Tobit 8: Expulsion of the Demon
Wednesday, April 6, 2016
This is a story which everyone needs to read often. From the NAB Catholic Study Edition: “The Book of Tobit is a complex literary work with a very uncomplicated moral. The book narrates important incidents in the lives of three people: Tobit, Sarah, and Tobiah. It tells the story of their tragedies and triumphs. The author weaves the stories of these three people together very skillfully so that the book results from the intersection of three different but related plots. This rhetorical feat of weaving the stories of these three people so tightly has a theological purpose. The author wishes to show how God can mange the circumstances of people’s lives in order to bring God’s plans to fulfillment. Its primary religious message is simple: God rewards those who are faithful.” This is a message we need to hear.
The book is considered by some as a religious novel only, while others see it as inspired by the Holy Spirit. We like the story because it tells of healing. And this healing happens through the Archangel Raphael through whom, “God manages . . . circumstances in order to ensue that God’s own purposes come to fruition. The story assumes God’s sovereignty in people’s lives and God’s determination to reward the just. When the just suffer, there is a limit to that suffering. Once that limit occurs, God will intervene. Sometimes that intervention is miraculous.” This is a message we want to take in.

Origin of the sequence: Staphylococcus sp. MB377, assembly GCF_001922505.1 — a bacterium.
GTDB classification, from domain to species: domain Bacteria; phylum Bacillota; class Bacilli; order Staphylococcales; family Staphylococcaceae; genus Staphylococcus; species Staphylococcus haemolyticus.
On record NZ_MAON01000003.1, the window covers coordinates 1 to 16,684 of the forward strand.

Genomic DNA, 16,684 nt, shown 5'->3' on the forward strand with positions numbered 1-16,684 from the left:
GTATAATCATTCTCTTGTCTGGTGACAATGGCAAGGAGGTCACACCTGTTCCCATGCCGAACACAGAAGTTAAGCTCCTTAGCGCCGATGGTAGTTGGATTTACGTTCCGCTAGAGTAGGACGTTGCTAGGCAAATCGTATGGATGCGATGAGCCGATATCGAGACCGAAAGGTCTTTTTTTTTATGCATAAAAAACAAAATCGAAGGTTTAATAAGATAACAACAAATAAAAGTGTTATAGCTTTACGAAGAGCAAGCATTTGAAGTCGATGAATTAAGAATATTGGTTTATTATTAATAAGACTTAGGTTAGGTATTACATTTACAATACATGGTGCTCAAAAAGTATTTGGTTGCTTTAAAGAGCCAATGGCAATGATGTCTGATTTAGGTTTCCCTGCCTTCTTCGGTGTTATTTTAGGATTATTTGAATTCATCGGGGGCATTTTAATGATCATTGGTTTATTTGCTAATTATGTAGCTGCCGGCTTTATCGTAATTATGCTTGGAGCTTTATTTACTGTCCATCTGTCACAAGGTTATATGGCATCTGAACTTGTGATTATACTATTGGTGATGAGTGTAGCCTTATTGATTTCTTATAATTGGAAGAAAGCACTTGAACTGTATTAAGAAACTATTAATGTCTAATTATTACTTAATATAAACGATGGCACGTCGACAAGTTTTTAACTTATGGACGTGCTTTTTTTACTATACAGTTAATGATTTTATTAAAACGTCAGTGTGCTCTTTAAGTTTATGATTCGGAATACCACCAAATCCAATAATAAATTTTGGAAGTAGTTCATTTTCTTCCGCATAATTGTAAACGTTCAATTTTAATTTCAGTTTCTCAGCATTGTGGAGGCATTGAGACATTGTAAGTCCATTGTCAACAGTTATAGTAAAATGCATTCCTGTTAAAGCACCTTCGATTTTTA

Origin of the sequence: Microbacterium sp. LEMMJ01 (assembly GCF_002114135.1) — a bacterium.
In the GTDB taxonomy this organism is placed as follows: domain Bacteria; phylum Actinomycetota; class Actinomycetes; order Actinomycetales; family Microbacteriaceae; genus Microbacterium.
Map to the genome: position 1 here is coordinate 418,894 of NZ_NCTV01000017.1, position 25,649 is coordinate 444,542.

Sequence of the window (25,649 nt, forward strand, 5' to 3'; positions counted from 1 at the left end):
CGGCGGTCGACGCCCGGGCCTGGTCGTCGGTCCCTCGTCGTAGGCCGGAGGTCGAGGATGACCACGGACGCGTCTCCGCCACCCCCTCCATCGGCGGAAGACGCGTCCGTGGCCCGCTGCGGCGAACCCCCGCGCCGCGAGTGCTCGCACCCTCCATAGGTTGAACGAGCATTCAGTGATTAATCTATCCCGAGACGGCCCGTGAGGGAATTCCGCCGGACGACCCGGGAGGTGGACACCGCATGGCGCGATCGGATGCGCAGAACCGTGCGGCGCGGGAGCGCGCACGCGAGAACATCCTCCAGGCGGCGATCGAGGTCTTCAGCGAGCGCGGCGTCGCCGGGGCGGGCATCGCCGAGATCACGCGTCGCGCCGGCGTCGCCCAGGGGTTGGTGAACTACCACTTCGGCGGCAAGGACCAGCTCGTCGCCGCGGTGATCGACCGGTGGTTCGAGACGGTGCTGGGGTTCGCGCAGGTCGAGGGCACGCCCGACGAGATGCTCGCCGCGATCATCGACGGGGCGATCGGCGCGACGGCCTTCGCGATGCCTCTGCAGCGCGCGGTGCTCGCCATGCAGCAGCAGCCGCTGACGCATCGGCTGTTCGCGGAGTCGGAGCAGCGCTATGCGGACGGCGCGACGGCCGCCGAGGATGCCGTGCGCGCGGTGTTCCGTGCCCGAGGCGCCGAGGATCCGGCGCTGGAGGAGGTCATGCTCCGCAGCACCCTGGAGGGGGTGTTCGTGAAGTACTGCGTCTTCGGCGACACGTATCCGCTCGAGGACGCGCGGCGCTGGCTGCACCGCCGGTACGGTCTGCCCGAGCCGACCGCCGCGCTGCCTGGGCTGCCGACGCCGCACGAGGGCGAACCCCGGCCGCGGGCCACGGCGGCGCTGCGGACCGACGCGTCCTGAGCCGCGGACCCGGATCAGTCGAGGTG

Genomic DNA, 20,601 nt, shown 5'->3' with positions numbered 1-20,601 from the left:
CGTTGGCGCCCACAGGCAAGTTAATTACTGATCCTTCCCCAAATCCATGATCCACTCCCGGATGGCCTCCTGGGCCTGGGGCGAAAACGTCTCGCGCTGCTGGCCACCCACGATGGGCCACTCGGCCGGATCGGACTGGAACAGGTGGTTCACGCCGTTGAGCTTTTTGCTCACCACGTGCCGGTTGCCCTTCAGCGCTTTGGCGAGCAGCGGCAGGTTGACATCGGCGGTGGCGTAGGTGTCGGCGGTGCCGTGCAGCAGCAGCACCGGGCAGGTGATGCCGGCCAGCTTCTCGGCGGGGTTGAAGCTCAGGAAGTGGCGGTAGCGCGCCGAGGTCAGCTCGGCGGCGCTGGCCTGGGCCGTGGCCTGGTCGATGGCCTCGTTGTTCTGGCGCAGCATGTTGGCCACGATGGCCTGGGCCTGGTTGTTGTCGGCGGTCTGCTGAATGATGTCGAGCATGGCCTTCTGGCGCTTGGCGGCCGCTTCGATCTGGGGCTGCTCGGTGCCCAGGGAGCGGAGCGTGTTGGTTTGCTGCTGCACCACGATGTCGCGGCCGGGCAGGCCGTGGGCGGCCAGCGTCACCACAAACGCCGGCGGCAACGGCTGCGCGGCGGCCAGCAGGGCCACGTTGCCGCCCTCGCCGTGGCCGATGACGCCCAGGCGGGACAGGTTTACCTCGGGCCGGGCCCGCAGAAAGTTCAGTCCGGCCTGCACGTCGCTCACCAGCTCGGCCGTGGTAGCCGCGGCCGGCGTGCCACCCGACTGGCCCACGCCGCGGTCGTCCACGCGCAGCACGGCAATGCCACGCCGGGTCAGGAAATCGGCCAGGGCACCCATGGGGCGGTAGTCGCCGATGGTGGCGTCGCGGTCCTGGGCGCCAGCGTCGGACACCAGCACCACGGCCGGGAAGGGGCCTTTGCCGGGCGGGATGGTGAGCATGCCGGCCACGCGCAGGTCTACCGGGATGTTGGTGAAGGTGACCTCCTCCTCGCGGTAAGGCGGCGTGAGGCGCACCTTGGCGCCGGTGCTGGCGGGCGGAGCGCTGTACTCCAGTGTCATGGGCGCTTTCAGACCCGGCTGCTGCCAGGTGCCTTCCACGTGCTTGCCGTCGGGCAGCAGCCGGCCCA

God considers that Sarah has suffered enough and so he confronts the demon who is enamored of this young woman, but the confrontation occurs in a quiet way. This demon, as we hear earlier in 6:15, “loves her, [so] he does not harm her; but he does slay any man who wishes to come close to her.” So rather than wage battle, as we humans would do, God sends Raphael to accompany the young Tobias, who in turn expulses the demon using means given him by Raphael – which is the part of the story we hear today. The footnotes in the NAB point out that this is not an exorcism. Rather, the demon retreats because of the power of the earnest prayer of the two young people. From the footnotes, “It is clear that the author places primary emphasis on the value of prayer to God, on the role of the angel as God’s agent, and on the pious dispositions of Tobiah.”
What can we take away from all of this? It is clear and simple. The faithful need not wage war. They need not struggle against life’s obstacles. Rather, they must seek healing through God, remain faithful to their covenant promise, practice authentic prayer, and they must believe in miracles. This is a message we will want to remember.
And so we petition our good and gracious God.
Keep us always watchful for the angels you send to us – even though we are so busy that we often miss them.
Call us in such a way that we are open to your healing miracles – because we need them.
Look kindly on us as we struggle along the torturous pathways of this life – because we are nothing without you.
Keep us ever mindful of your desire to do all good things for us – even as we rail against the suffering which disciplines us so well.
May we join with young Tobias and Sarah as they prayed to you, “’Blessed are you, O God of our fathers; praised be your name forever and ever. Let the heavens and all your creation praise you forever. . .’ They said together, ‘Amen, amen,’ and went to bed for the night.”
Today we remember as we reflect . . . we are Easter People.
Adapted from a Favorite written on June 5, 2007.